Sunday, November 7, 2010

Handling the output

I built a Windows service to run on my Home Server. This reads the data received by the XBee and logs it in SQL Server. So far it's just a web page but the next step is to make a device for the kitchen that shows the information.

Saturday, November 6, 2010

Garage Status Monitor details

For my garage status monitor, I wanted two functions:
  • Tell whether the door was open or closed
  • Ambient temperature reading
The temperature part was easy. It's just a standard TMP36 temperature sensor that is hooked up to the Arduino analog pin 0. The sensor returns an integer millivolt reading that can be converted a temperature reading in one line of code.

I had several options for detecting the state of the garage door, but I settled on cheap and easy by using a roller contact switch. It is mounted on a wood shelf just ahead of where the top edge of the door comes to rest when it is open. When the circuit is closed, the Arduino knows the garage door is open.

Getting the signal upstairs could also be done a bunch of different ways. I had been fiddling with XBee radios for a while so I thought I'd use a set for this. The Arduino has an Xbee shield mounted, which uses up the ICSP headers and the first eight digital I/O pins.

The receiver XBee radio is hooked to my PC via an XBee Explorer USB adapter. It shows up as COM7, and I have both XBees setup to work at 9600 bps.

When the garage door is closed, it transmits a plain English sentence like this for the moment:


I say "for the moment" because my ultimate goal is to make a receiver device to hang in the kitchen that just displays a red or green light, and maybe the temperature on a pair of 7-segment LEDs. The only thing I have in place so far to represent the output is a PuTTY window running on my machine.
Here's the code for the Arduino:

const int switchPin = 10; // The pin used for the switch.
const int ledPin = 13; // The pin used for the LED to display status locally.
const int tempPin = 0; // analog pin for the temperature sensor.

int buttonState = 0; // variable for reading the switch status

void setup() {
// Get the LED pin setup as an output.
// Using the on-board LED for this.
pinMode(ledPin, OUTPUT);

// Get the switch pin setup as an input.
pinMode(switchPin, INPUT);

// Get serial communications ready to rock.

void loop(){
// Get the state of the switch.
buttonState = digitalRead(switchPin);

// Is the circuit closed?
// If so, the garage door is open, so...
if (buttonState == HIGH) {
digitalWrite(ledPin, HIGH);
Serial.print("GARAGE DOOR IS OPEN. ");
digitalWrite(ledPin, LOW);
Serial.print("GARAGE DOOR IS CLOSED. ");

Serial.print("TEMP IS ");

// Pause for five seconds.

float getTemp()
// Read the temperature from the sensor.
int tempReading = analogRead(tempPin);

float voltage = tempReading * 5.0 / 1024.0;

// Convert the voltage to temperature.
float tempC = (voltage - 0.5) * 100;
float tempF = tempC * 1.8 + 32;

// I like Fahrenheit, so return it.
return tempF;

Pictures of the setup:

My first real gadget: Garage status monitor

After building about a hundred blinking/beeping/servoing/sensoring Arduino devices that did nothing useful, I finally decided to build something that we would really enjoy. And that was the hardest part - figuring out what I really needed done and then giving the task to the Arduino. I probably spent a month just pondering.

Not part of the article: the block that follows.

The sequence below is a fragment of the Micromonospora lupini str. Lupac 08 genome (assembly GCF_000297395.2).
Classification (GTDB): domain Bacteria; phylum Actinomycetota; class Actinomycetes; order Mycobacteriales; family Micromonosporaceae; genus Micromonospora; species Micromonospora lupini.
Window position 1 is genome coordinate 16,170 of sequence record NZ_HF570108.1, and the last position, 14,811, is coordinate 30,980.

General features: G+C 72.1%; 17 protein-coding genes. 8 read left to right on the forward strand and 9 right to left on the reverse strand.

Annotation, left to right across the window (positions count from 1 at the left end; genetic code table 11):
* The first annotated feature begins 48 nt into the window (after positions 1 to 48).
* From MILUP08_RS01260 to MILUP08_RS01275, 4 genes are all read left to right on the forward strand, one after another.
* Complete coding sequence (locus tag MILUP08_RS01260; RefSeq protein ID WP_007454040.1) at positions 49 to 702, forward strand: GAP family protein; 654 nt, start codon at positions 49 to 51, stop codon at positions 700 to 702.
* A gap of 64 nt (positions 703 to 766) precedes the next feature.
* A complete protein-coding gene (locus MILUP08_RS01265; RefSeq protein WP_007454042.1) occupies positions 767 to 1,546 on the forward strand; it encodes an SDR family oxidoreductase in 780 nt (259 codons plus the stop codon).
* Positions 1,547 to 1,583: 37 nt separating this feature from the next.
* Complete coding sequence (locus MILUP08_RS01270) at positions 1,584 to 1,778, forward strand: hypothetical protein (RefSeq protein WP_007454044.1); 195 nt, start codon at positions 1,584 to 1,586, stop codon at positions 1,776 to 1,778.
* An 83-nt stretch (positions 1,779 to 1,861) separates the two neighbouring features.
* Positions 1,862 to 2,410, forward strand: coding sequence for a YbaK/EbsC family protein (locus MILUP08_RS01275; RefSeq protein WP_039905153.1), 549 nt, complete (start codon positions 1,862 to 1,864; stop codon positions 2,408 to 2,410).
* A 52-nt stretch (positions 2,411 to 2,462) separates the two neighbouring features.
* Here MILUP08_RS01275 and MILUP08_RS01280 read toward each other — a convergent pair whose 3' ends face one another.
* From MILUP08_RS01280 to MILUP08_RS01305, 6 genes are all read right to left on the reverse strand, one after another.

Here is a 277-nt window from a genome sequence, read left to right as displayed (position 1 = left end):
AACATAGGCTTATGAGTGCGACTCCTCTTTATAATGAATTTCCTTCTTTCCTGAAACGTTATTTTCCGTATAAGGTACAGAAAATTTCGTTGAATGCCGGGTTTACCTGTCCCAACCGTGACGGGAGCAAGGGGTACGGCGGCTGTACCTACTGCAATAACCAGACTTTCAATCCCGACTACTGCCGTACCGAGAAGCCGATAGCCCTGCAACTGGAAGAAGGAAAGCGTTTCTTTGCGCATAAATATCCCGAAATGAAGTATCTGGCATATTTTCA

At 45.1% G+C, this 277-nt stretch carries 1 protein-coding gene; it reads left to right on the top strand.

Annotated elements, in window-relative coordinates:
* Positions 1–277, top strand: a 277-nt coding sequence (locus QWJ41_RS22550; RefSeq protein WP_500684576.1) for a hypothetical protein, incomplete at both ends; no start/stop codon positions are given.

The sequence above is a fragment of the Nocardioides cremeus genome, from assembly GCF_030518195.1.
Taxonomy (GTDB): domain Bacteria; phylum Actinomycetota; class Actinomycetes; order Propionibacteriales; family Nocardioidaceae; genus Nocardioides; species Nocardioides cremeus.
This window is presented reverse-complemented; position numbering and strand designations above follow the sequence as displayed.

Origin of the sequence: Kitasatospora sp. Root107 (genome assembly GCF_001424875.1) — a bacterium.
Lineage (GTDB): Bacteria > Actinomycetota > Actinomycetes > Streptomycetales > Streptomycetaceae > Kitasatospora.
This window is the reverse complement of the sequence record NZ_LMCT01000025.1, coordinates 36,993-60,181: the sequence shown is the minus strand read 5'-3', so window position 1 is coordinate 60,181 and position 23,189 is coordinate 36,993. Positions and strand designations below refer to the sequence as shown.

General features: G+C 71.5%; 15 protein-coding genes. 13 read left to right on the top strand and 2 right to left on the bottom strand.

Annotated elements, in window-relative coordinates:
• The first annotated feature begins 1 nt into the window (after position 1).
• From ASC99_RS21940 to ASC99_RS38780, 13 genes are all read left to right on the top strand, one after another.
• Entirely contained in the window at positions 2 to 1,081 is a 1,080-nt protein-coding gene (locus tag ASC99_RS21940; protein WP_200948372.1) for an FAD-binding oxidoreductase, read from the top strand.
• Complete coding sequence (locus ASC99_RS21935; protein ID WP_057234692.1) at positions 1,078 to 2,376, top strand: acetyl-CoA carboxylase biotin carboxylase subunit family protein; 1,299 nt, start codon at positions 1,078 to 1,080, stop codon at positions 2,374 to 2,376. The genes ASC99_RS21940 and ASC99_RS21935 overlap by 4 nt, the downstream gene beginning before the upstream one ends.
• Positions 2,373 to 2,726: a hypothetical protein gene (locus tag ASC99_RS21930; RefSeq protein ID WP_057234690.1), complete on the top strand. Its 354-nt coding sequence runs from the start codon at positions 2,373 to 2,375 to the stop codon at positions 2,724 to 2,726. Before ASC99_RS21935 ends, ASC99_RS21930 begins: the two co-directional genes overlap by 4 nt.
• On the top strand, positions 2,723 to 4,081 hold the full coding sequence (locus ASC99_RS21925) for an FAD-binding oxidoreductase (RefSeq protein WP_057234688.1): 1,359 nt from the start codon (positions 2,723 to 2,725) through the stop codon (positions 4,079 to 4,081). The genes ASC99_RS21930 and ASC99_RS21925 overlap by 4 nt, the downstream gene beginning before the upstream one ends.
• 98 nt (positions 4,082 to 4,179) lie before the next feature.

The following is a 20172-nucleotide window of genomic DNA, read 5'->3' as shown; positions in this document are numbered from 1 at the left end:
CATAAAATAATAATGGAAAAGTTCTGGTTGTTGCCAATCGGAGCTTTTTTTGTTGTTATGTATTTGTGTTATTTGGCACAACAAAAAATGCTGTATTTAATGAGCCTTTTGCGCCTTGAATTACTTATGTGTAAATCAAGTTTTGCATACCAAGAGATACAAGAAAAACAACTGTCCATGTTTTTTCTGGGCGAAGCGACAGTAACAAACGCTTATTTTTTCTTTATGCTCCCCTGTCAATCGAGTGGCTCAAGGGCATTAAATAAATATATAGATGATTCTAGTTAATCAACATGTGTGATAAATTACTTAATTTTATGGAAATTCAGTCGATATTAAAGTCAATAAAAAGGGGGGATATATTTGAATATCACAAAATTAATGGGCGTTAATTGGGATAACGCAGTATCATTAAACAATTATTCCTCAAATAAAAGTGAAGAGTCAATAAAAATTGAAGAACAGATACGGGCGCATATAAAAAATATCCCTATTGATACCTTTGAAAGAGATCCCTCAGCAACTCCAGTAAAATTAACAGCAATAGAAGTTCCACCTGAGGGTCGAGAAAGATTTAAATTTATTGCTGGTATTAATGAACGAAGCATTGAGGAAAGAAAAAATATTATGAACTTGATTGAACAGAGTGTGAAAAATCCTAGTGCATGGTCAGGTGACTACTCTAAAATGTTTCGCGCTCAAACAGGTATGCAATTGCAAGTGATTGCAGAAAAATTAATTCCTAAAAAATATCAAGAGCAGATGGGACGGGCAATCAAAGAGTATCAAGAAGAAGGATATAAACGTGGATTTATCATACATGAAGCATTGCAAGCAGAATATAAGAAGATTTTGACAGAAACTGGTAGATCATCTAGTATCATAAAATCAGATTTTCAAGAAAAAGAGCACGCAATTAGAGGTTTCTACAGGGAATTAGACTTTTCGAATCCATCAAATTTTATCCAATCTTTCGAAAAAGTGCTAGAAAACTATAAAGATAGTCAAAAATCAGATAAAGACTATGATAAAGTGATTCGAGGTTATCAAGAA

In the middle of July, I was wondering why the air conditioner in the house wasn't keeping up. I must have spent hours looking things over, making sure the compressor was working, replacing filters, blah blah blah. After a while, I found myself standing downstairs in the middle of my garage and it hit me.

The garage door had been open all day. This was the reason why the ductwork was sweating and the cement floor looked damp, and probably a big contributor to the air conditioning problem. From the main floor of the house, it's impossible to tell if the garage door is open, and with a 5-year-old always going out to ride her bike, you can bet it's open more often than not.

And that's when I decided it was time to find a way to build a gadget to let me know. And like all good books (yeah right, like this is a good book), this set of posts is written after I've actually built it, so I'm going to go back through and document it for you in future posts.

Weapon of Choice

As I said, I'm your basic garden variety computer nerd. I spend my day writing C# code for a mid-sized company and my nights alternating between chasing my kids, Xbox 360 and tinkering. As previously stated, this blog is about the latter.

For the past few years, I've been fooling around with the Arduino microcontroller platform. It's a great open source gadget that can take readings from sensors, engage servos, and communicate with a whole host of other devices. It's the perfect bridge for the digital and the physical worlds.

This blog will spend a great deal of time on this little gadget and the myriad ways I find to make it work.

An Introduction

This blog is titled "Stinkering" because "Tinkering" was already taken. Also, I'm brand new at the sort of shenanigans that I'm proposing to write about, so it could be said I "stink" at it. Clever, eh?

Anyway, this blog is going to be about my adventures in learning electronics. I've been a computer nerd since I was in single digits but I never really learned how to make the computer interact with real physical items.

And so my journey begins. Hope you're not bored along the way. And if you see something here that you could have done a lot better, I'd love to hear about it.